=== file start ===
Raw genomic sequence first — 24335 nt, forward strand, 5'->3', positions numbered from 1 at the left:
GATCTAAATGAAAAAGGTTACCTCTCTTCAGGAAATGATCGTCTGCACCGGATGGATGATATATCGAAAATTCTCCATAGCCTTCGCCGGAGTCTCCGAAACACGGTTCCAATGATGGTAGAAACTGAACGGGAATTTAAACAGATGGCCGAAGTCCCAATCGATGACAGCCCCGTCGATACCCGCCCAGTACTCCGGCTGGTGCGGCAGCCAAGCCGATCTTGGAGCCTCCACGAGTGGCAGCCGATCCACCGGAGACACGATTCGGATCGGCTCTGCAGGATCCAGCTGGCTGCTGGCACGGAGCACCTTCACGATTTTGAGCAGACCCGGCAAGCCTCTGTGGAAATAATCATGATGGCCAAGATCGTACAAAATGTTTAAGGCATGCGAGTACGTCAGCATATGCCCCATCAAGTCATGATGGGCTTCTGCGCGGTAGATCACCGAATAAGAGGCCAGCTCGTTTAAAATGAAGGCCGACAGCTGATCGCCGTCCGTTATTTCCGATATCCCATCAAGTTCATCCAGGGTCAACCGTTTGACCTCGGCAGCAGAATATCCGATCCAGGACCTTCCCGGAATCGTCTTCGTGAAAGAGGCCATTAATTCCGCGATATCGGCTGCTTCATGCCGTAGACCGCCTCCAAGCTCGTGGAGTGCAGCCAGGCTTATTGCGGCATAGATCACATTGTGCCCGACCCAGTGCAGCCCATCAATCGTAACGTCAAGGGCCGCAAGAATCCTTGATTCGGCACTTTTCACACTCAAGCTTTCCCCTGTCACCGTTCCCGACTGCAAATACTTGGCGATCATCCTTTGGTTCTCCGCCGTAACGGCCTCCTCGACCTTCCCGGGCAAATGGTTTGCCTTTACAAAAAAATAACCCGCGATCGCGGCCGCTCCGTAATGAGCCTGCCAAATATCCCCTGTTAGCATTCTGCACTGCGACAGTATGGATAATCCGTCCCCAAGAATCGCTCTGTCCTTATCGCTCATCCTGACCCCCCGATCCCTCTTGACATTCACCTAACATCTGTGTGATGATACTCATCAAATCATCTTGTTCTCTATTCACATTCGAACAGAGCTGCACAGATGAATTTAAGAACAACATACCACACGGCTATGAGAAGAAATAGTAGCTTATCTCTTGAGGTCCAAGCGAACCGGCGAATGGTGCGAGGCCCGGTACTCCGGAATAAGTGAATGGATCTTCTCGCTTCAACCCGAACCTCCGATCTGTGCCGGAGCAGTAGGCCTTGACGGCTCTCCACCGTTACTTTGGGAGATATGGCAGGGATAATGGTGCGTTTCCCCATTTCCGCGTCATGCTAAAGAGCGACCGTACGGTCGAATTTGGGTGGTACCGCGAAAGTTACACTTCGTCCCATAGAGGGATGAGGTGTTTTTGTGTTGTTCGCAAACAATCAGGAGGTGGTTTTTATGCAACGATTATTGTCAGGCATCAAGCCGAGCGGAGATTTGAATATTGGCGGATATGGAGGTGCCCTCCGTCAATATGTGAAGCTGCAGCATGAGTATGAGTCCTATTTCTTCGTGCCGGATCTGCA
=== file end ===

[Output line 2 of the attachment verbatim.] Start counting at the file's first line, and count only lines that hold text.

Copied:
GATCTAAATGAAAAAGGTTACCTCTCTTCAGGAAATGATCGTCTGCACCGGATGGATGATATATCGAAAATTCTCCATAGCCTTCGCCGGAGTCTCCGAAACACGGTTCCAATGATGGTAGAAACTGAACGGGAATTTAAACAGATGGCCGAAGTCCCAATCGATGACAGCCCCGTCGATACCCGCCCAGTACTCCGGCTGGTGCGGCAGCCAAGCCGATCTTGGAGCCTCCACGAGTGGCAGCCGATCCACCGGAGACACGATTCGGATCGGCTCTGCAGGATCCAGCTGGCTGCTGGCACGGAGCACCTTCACGATTTTGAGCAGACCCGGCAAGCCTCTGTGGAAATAATCATGATGGCCAAGATCGTACAAAATGTTTAAGGCATGCGAGTACGTCAGCATATGCCCCATCAAGTCATGATGGGCTTCTGCGCGGTAGATCACCGAATAAGAGGCCAGCTCGTTTAAAATGAAGGCCGACAGCTGATCGCCGTCCGTTATTTCCGATATCCCATCAAGTTCATCCAGGGTCAACCGTTTGACCTCGGCAGCAGAATATCCGATCCAGGACCTTCCCGGAATCGTCTTCGTGAAAGAGGCCATTAATTCCGCGATATCGGCTGCTTCATGCCGTAGACCGCCTCCAAGCTCGTGGAGTGCAGCCAGGCTTATTGCGGCATAGATCACATTGTGCCCGACCCAGTGCAGCCCATCAATCGTAACGTCAAGGGCCGCAAGAATCCTTGATTCGGCACTTTTCACACTCAAGCTTTCCCCTGTCACCGTTCCCGACTGCAAATACTTGGCGATCATCCTTTGGTTCTCCGCCGTAACGGCCTCCTCGACCTTCCCGGGCAAATGGTTTGCCTTTACAAAAAAATAACCCGCGATCGCGGCCGCTCCGTAATGAGCCTGCCAAATATCCCCTGTTAGCATTCTGCACTGCGACAGTATGGATAATCCGTCCCCAAGAATCGCTCTGTCCTTATCGCTCATCCTGACCCCCCGATCCCTCTTGACATTCACCTAACATCTGTGTGATGATACTCATCAAATCATCTTGTTCTCTATTCACATTCGAACAGAGCTGCACAGATGAATTTAAGAACAACATACCACACGGCTATGAGAAGAAATAGTAGCTTATCTCTTGAGGTCCAAGCGAACCGGCGAATGGTGCGAGGCCCGGTACTCCGGAATAAGTGAATGGATCTTCTCGCTTCAACCCGAACCTCCGATCTGTGCCGGAGCAGTAGGCCTTGACGGCTCTCCACCGTTACTTTGGGAGATATGGCAGGGATAATGGTGCGTTTCCCCATTTCCGCGTCATGCTAAAGAGCGACCGTACGGTCGAATTTGGGTGGTACCGCGAAAGTTACACTTCGTCCCATAGAGGGATGAGGTGTTTTTGTGTTGTTCGCAAACAATCAGGAGGTGGTTTTTATGCAACGATTATTGTCAGGCATCAAGCCGAGCGGAGATTTGAATATTGGCGGATATGGAGGTGCCCTCCGTCAATATGTGAAGCTGCAGCATGAGTATGAGTCCTATTTCTTCGTGCCGGATCTGCA